Quiz: Are You a “Problem Parent?”

By Tamara Parnay

HeartPeople talk about the “problem child,” but I’m not really sure what a problem child is.

According to the MSN Encarta online dictionary, a problem child is “a child who requires a disproportionate amount of attention or correction.” This definition leads me to ask a couple questions:

    • Disproportionate to what? Both of my children sometimes need more attention than other children, and the intensity of their need for attention varies from one moment to the next.
    • What is “correction”? Is this punishment and/or persistent behavior management and feedback (e.g. rewards) for acting “properly”? Correction implies there is something wrong with children. Is there? Or is there something wrong with our view of children?

Happy, confident, caring children grow up in an atmosphere of flexibility and trust, supported by respectful, empathic, and realistic parents who do not see challenging behaviors as indications that there is a problem with their children.

Adults and children share many of the behaviors considered to be problems when exhibited by children. Why, then, is there a “problem child” but not a “problem parent”?

The “Problem Parent” Self Assessment

Here is a light-hearted questionnaire designed to help you decide whether or not you might want to consider a “problem parent” label for yourself. If you can answer “yes” to any of these questions, you could label yourself, at those times, a “problem parent.”

Do you ever…
…talk with your mouth full?
…skip the broccoli but eat the ice cream?
…have trouble choosing what to wear?
…forget to say “please” or “thank you”?

…stay up past your bedtime?
…prefer not to sleep alone?
…forget to brush your teeth?
…spill anything?

…break a bowl or plate?
…get food stains on your clothes?
…cry when upset?
…fidget when bored or nervous?

…become irritable when tired or ill?
…decide not to share your things?
…not come promptly when called?
…leave your clothes and things around?

…prefer playing or relaxing to doing chores?
…need repeated reminders?
…have trouble buying only essential items when shopping?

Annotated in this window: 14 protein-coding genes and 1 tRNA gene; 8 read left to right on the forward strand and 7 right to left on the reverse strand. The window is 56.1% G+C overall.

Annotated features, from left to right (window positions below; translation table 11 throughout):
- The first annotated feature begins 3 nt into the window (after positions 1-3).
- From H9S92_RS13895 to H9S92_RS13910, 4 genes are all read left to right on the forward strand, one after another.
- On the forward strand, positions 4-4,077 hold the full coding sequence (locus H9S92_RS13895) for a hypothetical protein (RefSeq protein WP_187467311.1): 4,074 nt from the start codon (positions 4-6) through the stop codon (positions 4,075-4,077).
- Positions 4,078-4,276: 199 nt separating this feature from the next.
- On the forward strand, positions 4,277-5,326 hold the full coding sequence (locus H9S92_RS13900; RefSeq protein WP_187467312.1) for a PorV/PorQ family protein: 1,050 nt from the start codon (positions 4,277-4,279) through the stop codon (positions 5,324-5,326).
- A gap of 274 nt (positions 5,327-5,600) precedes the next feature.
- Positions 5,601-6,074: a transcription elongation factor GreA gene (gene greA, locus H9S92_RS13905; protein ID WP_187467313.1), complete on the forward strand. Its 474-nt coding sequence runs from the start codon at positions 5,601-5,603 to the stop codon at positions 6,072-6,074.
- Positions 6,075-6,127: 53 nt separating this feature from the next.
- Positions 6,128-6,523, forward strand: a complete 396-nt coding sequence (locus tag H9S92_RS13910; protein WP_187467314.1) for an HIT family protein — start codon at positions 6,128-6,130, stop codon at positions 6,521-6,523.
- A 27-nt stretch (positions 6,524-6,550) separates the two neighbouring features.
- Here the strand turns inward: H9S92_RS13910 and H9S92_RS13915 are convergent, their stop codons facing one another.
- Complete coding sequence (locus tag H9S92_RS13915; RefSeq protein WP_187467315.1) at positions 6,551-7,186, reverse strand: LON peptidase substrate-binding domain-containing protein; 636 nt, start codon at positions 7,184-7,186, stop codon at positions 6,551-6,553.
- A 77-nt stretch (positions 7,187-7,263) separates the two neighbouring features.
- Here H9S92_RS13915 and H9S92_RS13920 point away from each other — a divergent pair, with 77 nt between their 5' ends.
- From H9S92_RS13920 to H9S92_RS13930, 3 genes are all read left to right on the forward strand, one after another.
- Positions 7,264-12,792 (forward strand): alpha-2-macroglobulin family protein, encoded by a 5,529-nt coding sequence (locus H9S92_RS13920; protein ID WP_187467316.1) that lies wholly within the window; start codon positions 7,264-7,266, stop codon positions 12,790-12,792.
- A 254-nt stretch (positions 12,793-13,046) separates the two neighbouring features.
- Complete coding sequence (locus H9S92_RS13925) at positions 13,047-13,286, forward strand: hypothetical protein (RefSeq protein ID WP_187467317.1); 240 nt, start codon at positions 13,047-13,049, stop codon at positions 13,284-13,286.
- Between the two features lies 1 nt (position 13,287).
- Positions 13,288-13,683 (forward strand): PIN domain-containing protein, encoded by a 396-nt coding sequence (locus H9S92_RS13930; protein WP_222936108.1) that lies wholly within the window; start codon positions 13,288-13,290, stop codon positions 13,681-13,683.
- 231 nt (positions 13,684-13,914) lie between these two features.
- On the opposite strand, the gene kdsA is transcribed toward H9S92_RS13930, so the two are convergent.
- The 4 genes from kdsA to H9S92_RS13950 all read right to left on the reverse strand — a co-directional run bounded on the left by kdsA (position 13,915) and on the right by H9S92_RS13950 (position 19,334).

…speak too loudly?

…get distracted?
…daydream?
…feel annoyed at being told what to do?
…have trouble getting along with others?

…avoid eye contact during heated moments?
…seek others’ undivided attention?
…become withdrawn when not getting the support you need?
…feel indignant when people don’t take your feelings or concerns seriously?

…enjoy having others serve you?
…need support when upset or scared?
…forget where you put something?
…forget to bring along your jacket?

…need approval?
…tell little lies to protect yourself from disapproval?
…get frustrated when not being given the benefit of the doubt?
…become frustrated when you can’t figure out how to do something?

…become adamant about doing or learning things in your own way, and in your own time?
…feel upset when you can’t meet others’ expectations?
…have trouble controlling your emotions?
…become irritable for no apparent reason?

…reject cuddles and kisses?
…walk away when lectured to?
…have difficulty saying “I’m sorry”?
…become uncomfortable when others talk about you in your presence, as if you were not there?

…feel stressed when rushed?
…react negatively to threats, bribes, or other forms of manipulation?
…get overwhelmed by complex instructions or explanations?
…become sad when you feel misunderstood?

…complain when you don’t get your way?
…complain when you have to sit in the car for a long time?
…complain when the weather isn’t cooperating with your plans?
…need reassurance that you are loved and valued?

I must confess to you that many of the above behaviors are sometimes true for me. If I am going to use the “problem child” label for my children, then if I am honest with myself and fair to my children — and if I have a sense of humor — I will also refer to myself as a “problem parent.”

Perhaps those self-acknowledged problem parents among us will be willing to share a label with all the “problem children” of the world? We can refer to ourselves, young and old, as “problem people.” Anyone care to join me? Or, better yet, let’s just agree to do away with the “problem” label. The label’s the problem, not the child.

After all, children and adults are very similar in so many ways. Dr. Seuss in Horton Hears a Who put it best: “People are people no matter how small.” True, parents are much older and have accumulated learning and life experiences, while children are fresh to the world and have so much to learn. But for us parents, the learning hasn’t stopped, and our children can offer us so much through their innocently insightful perspective. Parents can be there alongside their children as learning partners.

People of any age can be labelled as problems, but only if we choose to perceive them that way. So, I wonder, why create problems for ourselves?

Take This Self Assessment A Step Further

List your child’s behaviors that are of concern to you. Include any of those that you feel need to be corrected, whether they evoke a strongly negative response in you or not. Put a mark next to those behaviors that evoke a strongly negative response in you. Compare this list with your self assessment. Which behaviors do you share with your child? Do you share some of your child’s behaviors that you marked?

Other people, especially those closest to us, act as a mirror for us. Sometimes, we see in them things we like about ourselves. Sometimes, they reflect back to us aspects of ourselves that we don’t like. Thus, I need to ask myself: When I see what I like about myself in my child’s “mirror,” how do I respond to her? When I see what I don’t like, how do I respond to her? And I need to ask myself why I respond the ways I do. What can I learn about myself? Because our own children can be our most powerful mirrors, they offer us our greatest opportunities to learn and grow.